Yes, wines and other drinks do have qualities. Is it raspberry reduction and leather-coated toffee? Or is it the exact character of that individual beverage which would be best described by naming the actual beverage. Of course, these characteristics come from somewhere: the place the ingredients were grown, how they were grown, the vintage in which they were grown, how they were treated, which vessels they were stored in, and basically everything that goes into the making of the drink itself. My Scotch-guzzling pal above (props, not disrespect) can identify regional styles of Scotch because he has had them before and paid attention to the differences in their character. He doesn't need the language to identify them. Just the attention to his own senses absorbing the information present in the drink.


The third person was actually two people simultaneously: my hairstylist and the salon secretary. Pre-COVID, I remember talking with them about wine briefly, and they were kind of bashfully speaking about how they found all these tasting notes impossible to understand. Most wine just smelled like...wine. At least to them. Funnily enough, that's still how it appears to me.


I gave them the spiel that you're getting right now. They almost exhaled with relief. They seemed validated. And what a concept it is: wine tastes and smells more like wine than anything else.


Let's be clear: I am NOT saying that all wine smells alike. I AM saying that each wine resembles NOTHING more than it resembles its own essence.


This is too obvious for some people. But here's where certain industry mavericks prove that this an effective way to experience wine.


Fred Dame. I do not know him personally, but if you listen to people talk about in all those SOMM movies, you can figure out his superpower pretty quickly. He's said to be maybe the greatest blind taster of all time. And the way this is described, in stark contrast to what the SOMM movies portray, is that he sticks his face in the glass and calls out the exact wine & vintage instinctually. Cut to the rest of the Master Sommelier candidates, and they are off waxing about fresh-cut garden hose. The ignorance of "mastery".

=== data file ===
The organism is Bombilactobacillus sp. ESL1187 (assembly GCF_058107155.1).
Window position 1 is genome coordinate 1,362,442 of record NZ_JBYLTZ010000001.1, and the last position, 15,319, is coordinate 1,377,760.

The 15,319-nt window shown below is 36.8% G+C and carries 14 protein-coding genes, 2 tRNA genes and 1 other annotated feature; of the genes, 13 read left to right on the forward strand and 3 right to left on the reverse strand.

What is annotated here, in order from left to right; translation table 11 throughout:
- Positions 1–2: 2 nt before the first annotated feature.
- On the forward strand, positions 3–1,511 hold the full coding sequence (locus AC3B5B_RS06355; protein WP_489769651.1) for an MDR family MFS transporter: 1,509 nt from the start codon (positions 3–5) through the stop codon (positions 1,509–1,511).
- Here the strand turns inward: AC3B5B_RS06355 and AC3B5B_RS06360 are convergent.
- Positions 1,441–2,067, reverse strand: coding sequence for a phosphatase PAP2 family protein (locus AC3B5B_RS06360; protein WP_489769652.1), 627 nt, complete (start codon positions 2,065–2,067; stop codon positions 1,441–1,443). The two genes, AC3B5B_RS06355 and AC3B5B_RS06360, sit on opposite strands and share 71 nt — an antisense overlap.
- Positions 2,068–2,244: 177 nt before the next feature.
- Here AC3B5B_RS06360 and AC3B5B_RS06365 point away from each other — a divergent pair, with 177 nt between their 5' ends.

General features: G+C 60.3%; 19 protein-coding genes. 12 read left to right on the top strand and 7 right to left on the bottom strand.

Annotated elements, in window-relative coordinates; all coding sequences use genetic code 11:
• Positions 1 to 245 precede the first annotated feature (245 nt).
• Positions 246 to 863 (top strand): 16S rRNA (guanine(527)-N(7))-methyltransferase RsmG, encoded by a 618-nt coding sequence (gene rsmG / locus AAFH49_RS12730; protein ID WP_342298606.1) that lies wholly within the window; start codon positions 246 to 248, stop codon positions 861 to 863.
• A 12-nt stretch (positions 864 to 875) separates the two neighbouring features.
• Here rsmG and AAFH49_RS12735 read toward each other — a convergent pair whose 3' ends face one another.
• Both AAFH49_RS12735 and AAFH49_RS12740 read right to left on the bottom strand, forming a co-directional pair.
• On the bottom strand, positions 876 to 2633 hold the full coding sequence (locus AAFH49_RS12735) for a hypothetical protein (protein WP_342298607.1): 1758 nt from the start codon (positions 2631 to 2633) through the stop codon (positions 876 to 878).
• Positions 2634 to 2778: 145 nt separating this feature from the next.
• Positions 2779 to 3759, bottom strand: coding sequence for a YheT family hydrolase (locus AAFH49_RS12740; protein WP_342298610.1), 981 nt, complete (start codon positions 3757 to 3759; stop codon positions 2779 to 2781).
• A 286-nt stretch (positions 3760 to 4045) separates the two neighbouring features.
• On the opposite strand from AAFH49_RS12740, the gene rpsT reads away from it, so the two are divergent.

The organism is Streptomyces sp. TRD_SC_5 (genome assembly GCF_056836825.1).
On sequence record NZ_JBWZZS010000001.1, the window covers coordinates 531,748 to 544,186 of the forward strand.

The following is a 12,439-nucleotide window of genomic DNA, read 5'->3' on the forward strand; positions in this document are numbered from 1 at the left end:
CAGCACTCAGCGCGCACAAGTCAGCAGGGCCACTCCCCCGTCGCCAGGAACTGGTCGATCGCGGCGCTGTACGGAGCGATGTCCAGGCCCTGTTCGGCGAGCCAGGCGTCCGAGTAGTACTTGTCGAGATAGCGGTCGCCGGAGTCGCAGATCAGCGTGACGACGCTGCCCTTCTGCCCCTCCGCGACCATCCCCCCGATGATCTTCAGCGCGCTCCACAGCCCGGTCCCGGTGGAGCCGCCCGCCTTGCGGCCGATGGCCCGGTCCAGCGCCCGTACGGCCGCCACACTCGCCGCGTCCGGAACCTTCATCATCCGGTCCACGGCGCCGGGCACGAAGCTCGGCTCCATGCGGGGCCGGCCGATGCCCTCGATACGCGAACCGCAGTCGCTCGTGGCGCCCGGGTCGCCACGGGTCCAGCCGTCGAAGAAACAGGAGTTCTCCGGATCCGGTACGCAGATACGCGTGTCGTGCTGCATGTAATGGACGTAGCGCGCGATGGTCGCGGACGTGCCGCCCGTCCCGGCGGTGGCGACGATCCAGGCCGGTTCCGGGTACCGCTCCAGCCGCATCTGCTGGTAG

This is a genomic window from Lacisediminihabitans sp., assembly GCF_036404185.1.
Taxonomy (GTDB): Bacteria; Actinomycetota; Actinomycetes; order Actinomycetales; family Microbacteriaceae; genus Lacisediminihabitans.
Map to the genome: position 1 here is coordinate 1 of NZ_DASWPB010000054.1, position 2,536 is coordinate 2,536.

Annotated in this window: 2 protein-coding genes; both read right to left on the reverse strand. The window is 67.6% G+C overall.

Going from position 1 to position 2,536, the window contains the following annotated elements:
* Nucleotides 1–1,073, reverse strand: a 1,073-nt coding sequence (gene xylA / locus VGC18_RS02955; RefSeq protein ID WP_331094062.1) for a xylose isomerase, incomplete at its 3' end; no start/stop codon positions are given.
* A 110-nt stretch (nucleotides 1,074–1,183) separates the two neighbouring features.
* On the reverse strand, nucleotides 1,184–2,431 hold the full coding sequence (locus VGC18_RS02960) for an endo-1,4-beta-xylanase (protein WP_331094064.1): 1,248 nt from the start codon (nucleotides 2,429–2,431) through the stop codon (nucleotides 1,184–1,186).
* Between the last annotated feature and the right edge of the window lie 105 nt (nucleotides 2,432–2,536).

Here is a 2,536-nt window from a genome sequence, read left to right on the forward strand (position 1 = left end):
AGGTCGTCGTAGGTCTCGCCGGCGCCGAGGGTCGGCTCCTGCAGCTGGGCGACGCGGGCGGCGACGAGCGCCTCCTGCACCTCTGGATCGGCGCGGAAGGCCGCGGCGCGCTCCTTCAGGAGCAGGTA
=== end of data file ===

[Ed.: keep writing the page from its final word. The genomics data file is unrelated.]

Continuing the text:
The moral of this story is that I believe that too many people are following the herd of a group of authoritative figures that got to where they are by following the herd of people who followed the herd. It's nice that the herd forms, generation after generation, but how do we create room for those who don't understand what the hell the herd is going on about and why they are going on about it? I don't mean in a blindly defiant sense. I mean in a "hey, I see what you're saying, but have you ever thought about it this way?" sense.


It takes renegade thinkers who don't resonate with the herd mentality to provide new solutions for the world that we haven't come up with yet. That's Elon Musk. It's Bill Gates. It's Steve Jobs. And on smaller scales, these renegades can be hugely important as well. It's every niche that exists. It's the company that created stretchy jeans that were also stylish. It's the first person to implement the heated seat in a vehicle after being so cold at the beginning of their commute. It's the person who invented the little knob that you stick on the back of your phone so you don't drop it in your face. It's the shape of a toilet. It's a pride parade. Think about it.


Innovation comes when someone deviates from the herd and creates a new one. One where others who felt isolated in the existing herd feel more welcome and understood in a new iteration of community.


So, yeah, I'm breaking off from the herd in the way I talk about and teach wine. And I'm not working to undermine the experience and knowledge that traditional wine education can offer somebody, but I do realize that there are those out there who might not feel like that particular course of action is for them. The more options, niches, and tangent herds we create, the more we eventually come together at the end, unified by the same goal:


To drink better wine, more often, and to enjoy that wine as much as we possibly can.